ECJ: Federal Cartel Office may also take into account data protection

  • 07/07/2023
  • Reading time 5 Minutes

In the Meta Platforms case, the European Court of Justice (ECJ) ruled yesterday, among other things, that national antitrust authorities may also establish a breach of the General Data Protection Regulation (GDPR) as part of the examination of whether a dominant market position is being abused.

Meta Platforms Ireland operates the online social networks Facebook, Instagram and WhatsApp in the European Union. By logging into Facebook, users agree to the General Terms of Use and therefore to the guidelines for the use of data and cookies. These allow the collection of data on user activities even outside these services and assign them to Facebook accounts of the users concerned. This “off-Facebook data” concerns data about the visit of third-party websites and apps as well as other meta-online services. This enables the personalization of commercial communication sent to users.

In 2019, the German Federal Cartel Office prohibited this practice of making Facebook use dependent on consent to the processing of off-Facebook data for advertising purposes as an abuse of a dominant position. Against such decision, Meta filed an appeal with the Düsseldorf Higher Regional Court. The Higher Regional Court first referred to the ECJ the question of whether national competition authorities may take data protection provisions into account and how certain GDPR provisions apply to social networks.

Far-reaching significance for fair competition of online social networks

The ECJ states that, when examining whether a dominant position is being abused, it may be necessary for national competition authorities to examine whether regulations other than those under competition law, such as the GDPR, are being violated as well. In this context, however, the determination of a violation of the GDPR was limited to the procedure under competition law and did not replace a decision by the competent data protection authorities. At the same time, according to the principle of loyal cooperation, possibly already existing related decision or investigation by the competent supervisory authority must be taken into account.

Particularly controversial was the collection of so-called “sensitive data”, i.e., information on racial and ethnic origin, political opinions, religious beliefs or sexual orientations, the processing of which is generally prohibited under the GDPR. In this context, it was disputed whether the processing of such data could be permissible by way of exception if the data subjects had obviously made it public. Although the Düsseldorf Higher Regional Court has yet to decide on this matter, the ECJ already clarified that the mere use of websites or apps as well as the entry of sensitive data on these websites/apps per se must in no way be interpreted to the effect that the data is obviously to be make public within the meaning of the GDPR. Rather, the decision to make the relevant data publicly accessible to an unlimited number of persons must be explicitly expressed.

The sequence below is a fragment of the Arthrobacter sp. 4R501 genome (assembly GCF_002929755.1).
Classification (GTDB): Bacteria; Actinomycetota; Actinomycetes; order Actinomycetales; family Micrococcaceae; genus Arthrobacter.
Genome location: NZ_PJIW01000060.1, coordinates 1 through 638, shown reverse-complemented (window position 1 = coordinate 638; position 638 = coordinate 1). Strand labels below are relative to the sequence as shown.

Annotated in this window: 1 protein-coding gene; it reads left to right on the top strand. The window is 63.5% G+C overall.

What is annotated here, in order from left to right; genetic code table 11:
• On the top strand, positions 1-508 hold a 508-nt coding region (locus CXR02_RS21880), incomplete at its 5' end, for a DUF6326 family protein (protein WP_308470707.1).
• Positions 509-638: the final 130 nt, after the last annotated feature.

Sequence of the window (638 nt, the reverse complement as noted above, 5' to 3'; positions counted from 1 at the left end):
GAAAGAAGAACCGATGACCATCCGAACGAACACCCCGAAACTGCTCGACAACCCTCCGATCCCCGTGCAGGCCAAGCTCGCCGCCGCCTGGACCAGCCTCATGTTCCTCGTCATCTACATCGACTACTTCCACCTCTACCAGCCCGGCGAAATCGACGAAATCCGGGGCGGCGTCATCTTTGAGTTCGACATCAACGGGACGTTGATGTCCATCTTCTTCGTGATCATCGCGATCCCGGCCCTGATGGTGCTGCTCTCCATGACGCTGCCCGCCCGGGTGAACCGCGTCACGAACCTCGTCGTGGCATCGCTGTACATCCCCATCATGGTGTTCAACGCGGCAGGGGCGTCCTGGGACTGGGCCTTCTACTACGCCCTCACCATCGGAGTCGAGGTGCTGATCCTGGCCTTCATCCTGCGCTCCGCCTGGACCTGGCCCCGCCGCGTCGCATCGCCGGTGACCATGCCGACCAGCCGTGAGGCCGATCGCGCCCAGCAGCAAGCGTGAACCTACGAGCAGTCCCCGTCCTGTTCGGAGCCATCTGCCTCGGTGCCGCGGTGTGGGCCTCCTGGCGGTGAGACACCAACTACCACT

For non-sensitive data, on the other hand, data processing could be lawful even without explicit consent if the disputed practice of data processing was indispensable from an objective point of view in order to fulfill the main object of the contract between the platform and its users.

ECJ expresses general doubts about the disputed business practice

Although this was not the specific subject of the proceedings, the ECJ also expressed general doubts about the practice in its ruling. In particular, the ECJ found that the personalization of advertising for the platform’s financing cannot justify the data processing as a legitimate interest of Meta, unless the users’ consent has been obtained.

With regard to the implications under competition law, the ECJ concludes that a dominant position on the market for social networks did not per se preclude effective consent within the meaning of the GDPR. However, it was generally capable of impairing users' freedom of choice and creating a clear imbalance between users and the platform. Therefore, it was also important for the examination under competition law whether the consent was actually given effectively, in particular voluntarily, which must be verified by the respective operator.

Decision has a positive effect for consumers

Andreas Mundt, President of the German Federal Cartel Office, welcomed the ECJ’s decision: “The ruling is an excellent signal for antitrust enforcement in the digital economy.” The reason, he said, is that data is a crucial factor in establishing market power and the use of very personal data can also be abusive under antitrust law. Mundt anticipates far-reaching effects on the business models of the data business and a continued close cooperation with data protection authorities.

In the matter, the pending proceedings before the Düsseldorf Higher Regional Court will now be continued before the German Federal Cartel Office’s decision from 2019 can become legally binding. Nevertheless, Meta and the Federal Cartel Office are already in talks about implementing the decision, for which Meta had created an essential prerequisite with the introduction of the account overview only at the beginning of June.

For users of meta services, this will not yet entail any concrete effects. What is clear, however, is that the competition authorities will also take a closer look at the importance of data privacy in competition in the future. However, it remains to be seen whether this will result in a general change in business models and whether data protection problems will be completely eliminated.

The ECJ’s corresponding press release is available here ==> 

The German Federal Cartel Office’s associated report is available here ==>

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